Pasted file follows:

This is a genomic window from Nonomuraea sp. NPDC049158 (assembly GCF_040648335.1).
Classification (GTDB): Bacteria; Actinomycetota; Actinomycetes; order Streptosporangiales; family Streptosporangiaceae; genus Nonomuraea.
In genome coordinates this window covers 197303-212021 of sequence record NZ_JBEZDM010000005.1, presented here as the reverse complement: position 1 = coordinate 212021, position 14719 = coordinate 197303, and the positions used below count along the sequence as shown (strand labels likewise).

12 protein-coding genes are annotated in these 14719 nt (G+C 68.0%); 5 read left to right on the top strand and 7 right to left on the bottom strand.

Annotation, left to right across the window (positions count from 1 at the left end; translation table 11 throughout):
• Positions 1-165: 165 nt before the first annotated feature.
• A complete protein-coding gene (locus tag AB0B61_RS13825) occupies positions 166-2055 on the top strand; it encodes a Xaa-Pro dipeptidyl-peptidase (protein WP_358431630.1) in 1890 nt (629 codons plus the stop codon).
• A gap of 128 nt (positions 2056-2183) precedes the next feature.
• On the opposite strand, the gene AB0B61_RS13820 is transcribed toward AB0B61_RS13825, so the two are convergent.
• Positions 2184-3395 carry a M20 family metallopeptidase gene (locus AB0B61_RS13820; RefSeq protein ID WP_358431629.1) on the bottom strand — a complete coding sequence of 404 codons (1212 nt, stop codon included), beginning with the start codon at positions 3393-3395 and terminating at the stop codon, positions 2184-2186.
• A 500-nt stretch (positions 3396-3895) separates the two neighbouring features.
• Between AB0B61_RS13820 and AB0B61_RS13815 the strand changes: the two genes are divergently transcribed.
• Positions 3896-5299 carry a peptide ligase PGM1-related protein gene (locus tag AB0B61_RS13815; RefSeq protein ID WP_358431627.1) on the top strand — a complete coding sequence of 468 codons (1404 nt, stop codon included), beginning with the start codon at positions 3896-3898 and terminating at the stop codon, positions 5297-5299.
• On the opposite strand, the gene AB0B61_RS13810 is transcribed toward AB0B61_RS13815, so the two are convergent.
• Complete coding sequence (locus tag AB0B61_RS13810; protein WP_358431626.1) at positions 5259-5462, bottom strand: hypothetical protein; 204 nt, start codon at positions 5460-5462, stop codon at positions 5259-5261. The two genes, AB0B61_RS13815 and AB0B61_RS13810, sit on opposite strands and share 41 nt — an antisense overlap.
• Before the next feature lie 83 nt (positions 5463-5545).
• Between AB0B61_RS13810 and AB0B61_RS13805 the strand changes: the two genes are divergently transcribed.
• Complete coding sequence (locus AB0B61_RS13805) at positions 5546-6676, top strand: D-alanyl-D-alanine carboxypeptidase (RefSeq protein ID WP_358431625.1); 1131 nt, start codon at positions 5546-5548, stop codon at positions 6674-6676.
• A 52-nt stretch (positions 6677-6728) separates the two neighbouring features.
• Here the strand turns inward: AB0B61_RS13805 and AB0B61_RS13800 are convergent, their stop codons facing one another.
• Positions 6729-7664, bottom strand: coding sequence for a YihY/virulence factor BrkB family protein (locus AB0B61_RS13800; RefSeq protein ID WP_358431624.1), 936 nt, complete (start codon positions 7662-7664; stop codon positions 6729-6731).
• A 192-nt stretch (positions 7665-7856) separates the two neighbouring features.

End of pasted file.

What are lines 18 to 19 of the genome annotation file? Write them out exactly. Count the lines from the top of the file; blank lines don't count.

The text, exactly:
• Complete coding sequence (locus AB0B61_RS13805) at positions 5546-6676, top strand: D-alanyl-D-alanine carboxypeptidase (RefSeq protein ID WP_358431625.1); 1131 nt, start codon at positions 5546-5548, stop codon at positions 6674-6676.
• A 52-nt stretch (positions 6677-6728) separates the two neighbouring features.